What about all the positives pertaining to 3d printing? Fast and cheap prototypes for industry for instance.
I understand you are only pointing out the negatives in this article, There are challenges, but 3d Printing does have a bright future. So many good things can, and DO come of it. 

If you don't have some personal reasons against it, I fully expect to see another article: "10 reasons 3d Printing Will Benefit Our Lives". 

Unbiased Journalism ftw!


You did not mention the 11th factor...... Human Integrity and Moral Murkiness. It's amazing how all technological advancements seem to first attract crooks, criminals and degenerates, including the ones on Capitol Hill. The latter will muscle in with their Ten Thousand Commandments and shackle the Creators and Producers, like they've done over the  Millennia and all in the name of the "Greater Good".....whatever the hell that expression is supposed to represent.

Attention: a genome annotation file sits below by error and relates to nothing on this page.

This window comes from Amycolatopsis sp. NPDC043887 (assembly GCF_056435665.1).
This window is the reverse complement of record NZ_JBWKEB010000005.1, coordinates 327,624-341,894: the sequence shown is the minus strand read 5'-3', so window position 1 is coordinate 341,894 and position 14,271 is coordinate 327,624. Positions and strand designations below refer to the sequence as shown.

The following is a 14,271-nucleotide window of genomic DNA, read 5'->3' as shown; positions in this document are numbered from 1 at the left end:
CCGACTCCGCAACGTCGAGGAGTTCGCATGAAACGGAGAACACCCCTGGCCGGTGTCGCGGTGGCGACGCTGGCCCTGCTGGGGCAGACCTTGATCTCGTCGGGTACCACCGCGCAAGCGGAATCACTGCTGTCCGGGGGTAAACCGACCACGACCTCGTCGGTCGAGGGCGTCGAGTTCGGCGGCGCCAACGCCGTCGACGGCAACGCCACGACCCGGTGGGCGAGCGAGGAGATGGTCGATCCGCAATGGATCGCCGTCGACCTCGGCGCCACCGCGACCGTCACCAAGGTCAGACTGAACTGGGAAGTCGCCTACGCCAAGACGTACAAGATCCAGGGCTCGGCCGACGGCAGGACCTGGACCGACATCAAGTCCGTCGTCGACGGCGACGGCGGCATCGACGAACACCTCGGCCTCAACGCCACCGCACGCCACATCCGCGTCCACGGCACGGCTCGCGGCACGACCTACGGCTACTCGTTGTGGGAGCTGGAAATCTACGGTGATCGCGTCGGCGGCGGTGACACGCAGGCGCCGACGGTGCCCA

The crooks and criminals will find ways to use 3-D faster and regrettably more efficiently while the good guys are spending their time vacillating.


You did not mention the 11th factor...... Human Integrity and Moral Murkiness.


I really don't expect 3-D printers to ever truly catch on for the home, except in the sense that you have people using them as a hobby like home craft shops.  I do expect that eventually you will see stores pop up in the way we used to have hardware stores that would create needed items on demand.

Need an exotic part to repair your device?  You contact the maker and they either give or sell you a limited use digital file that you can then have the specialty shop create for you.  Time and shipping costs are thus saved in many instances.  I'm guessing that many a company would happily give out the design for some minor cog that gets broken, perhaps with an updated one, to keep their customers happy.